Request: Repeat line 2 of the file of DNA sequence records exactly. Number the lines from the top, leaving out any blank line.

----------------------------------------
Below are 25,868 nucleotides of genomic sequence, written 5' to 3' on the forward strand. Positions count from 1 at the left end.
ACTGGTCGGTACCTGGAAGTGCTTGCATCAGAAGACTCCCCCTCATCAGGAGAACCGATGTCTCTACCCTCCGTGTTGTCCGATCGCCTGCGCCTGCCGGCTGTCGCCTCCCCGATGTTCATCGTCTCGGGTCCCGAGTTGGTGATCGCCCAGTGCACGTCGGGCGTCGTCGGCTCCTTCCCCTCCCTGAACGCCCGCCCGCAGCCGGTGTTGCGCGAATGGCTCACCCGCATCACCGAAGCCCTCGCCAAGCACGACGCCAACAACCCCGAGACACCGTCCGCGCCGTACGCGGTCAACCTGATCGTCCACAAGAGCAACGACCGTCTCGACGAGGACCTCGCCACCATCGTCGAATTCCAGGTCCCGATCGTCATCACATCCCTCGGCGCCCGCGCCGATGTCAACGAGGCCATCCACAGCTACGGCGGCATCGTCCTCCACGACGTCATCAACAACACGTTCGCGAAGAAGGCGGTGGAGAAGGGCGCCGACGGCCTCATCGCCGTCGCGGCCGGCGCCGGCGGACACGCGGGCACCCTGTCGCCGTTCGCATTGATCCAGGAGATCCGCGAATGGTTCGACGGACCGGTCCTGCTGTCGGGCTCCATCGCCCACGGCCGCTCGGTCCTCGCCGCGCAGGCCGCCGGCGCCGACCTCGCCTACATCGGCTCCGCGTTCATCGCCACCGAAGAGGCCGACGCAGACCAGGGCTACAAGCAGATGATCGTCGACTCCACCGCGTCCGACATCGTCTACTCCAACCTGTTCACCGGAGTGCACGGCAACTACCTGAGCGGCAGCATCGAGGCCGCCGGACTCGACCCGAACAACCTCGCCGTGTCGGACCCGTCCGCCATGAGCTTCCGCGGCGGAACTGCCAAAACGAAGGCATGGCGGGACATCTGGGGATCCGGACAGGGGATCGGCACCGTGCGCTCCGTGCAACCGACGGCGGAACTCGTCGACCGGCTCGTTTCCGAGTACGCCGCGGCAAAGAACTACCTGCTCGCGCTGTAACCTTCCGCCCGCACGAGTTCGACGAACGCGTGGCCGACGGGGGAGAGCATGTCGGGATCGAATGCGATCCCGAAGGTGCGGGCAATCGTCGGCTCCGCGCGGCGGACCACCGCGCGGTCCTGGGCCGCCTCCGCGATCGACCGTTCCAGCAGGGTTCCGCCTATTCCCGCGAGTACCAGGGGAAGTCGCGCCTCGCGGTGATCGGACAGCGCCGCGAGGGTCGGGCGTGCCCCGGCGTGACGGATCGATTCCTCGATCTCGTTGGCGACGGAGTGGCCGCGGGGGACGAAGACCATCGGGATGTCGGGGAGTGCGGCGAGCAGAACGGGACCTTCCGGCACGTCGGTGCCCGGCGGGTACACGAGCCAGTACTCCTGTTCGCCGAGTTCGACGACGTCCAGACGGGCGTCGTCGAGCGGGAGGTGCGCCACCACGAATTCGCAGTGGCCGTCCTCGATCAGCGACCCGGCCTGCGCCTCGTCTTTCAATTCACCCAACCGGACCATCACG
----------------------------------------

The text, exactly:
ACTGGTCGGTACCTGGAAGTGCTTGCATCAGAAGACTCCCCCTCATCAGGAGAACCGATGTCTCTACCCTCCGTGTTGTCCGATCGCCTGCGCCTGCCGGCTGTCGCCTCCCCGATGTTCATCGTCTCGGGTCCCGAGTTGGTGATCGCCCAGTGCACGTCGGGCGTCGTCGGCTCCTTCCCCTCCCTGAACGCCCGCCCGCAGCCGGTGTTGCGCGAATGGCTCACCCGCATCACCGAAGCCCTCGCCAAGCACGACGCCAACAACCCCGAGACACCGTCCGCGCCGTACGCGGTCAACCTGATCGTCCACAAGAGCAACGACCGTCTCGACGAGGACCTCGCCACCATCGTCGAATTCCAGGTCCCGATCGTCATCACATCCCTCGGCGCCCGCGCCGATGTCAACGAGGCCATCCACAGCTACGGCGGCATCGTCCTCCACGACGTCATCAACAACACGTTCGCGAAGAAGGCGGTGGAGAAGGGCGCCGACGGCCTCATCGCCGTCGCGGCCGGCGCCGGCGGACACGCGGGCACCCTGTCGCCGTTCGCATTGATCCAGGAGATCCGCGAATGGTTCGACGGACCGGTCCTGCTGTCGGGCTCCATCGCCCACGGCCGCTCGGTCCTCGCCGCGCAGGCCGCCGGCGCCGACCTCGCCTACATCGGCTCCGCGTTCATCGCCACCGAAGAGGCCGACGCAGACCAGGGCTACAAGCAGATGATCGTCGACTCCACCGCGTCCGACATCGTCTACTCCAACCTGTTCACCGGAGTGCACGGCAACTACCTGAGCGGCAGCATCGAGGCCGCCGGACTCGACCCGAACAACCTCGCCGTGTCGGACCCGTCCGCCATGAGCTTCCGCGGCGGAACTGCCAAAACGAAGGCATGGCGGGACATCTGGGGATCCGGACAGGGGATCGGCACCGTGCGCTCCGTGCAACCGACGGCGGAACTCGTCGACCGGCTCGTTTCCGAGTACGCCGCGGCAAAGAACTACCTGCTCGCGCTGTAACCTTCCGCCCGCACGAGTTCGACGAACGCGTGGCCGACGGGGGAGAGCATGTCGGGATCGAATGCGATCCCGAAGGTGCGGGCAATCGTCGGCTCCGCGCGGCGGACCACCGCGCGGTCCTGGGCCGCCTCCGCGATCGACCGTTCCAGCAGGGTTCCGCCTATTCCCGCGAGTACCAGGGGAAGTCGCGCCTCGCGGTGATCGGACAGCGCCGCGAGGGTCGGGCGTGCCCCGGCGTGACGGATCGATTCCTCGATCTCGTTGGCGACGGAGTGGCCGCGGGGGACGAAGACCATCGGGATGTCGGGGAGTGCGGCGAGCAGAACGGGACCTTCCGGCACGTCGGTGCCCGGCGGGTACACGAGCCAGTACTCCTGTTCGCCGAGTTCGACGACGTCCAGACGGGCGTCGTCGAGCGGGAGGTGCGCCACCACGAATTCGCAGTGGCCGTCCTCGATCAGCGACCCGGCCTGCGCCTCGTCTTTCAATTCACCCAACCGGACCATCACG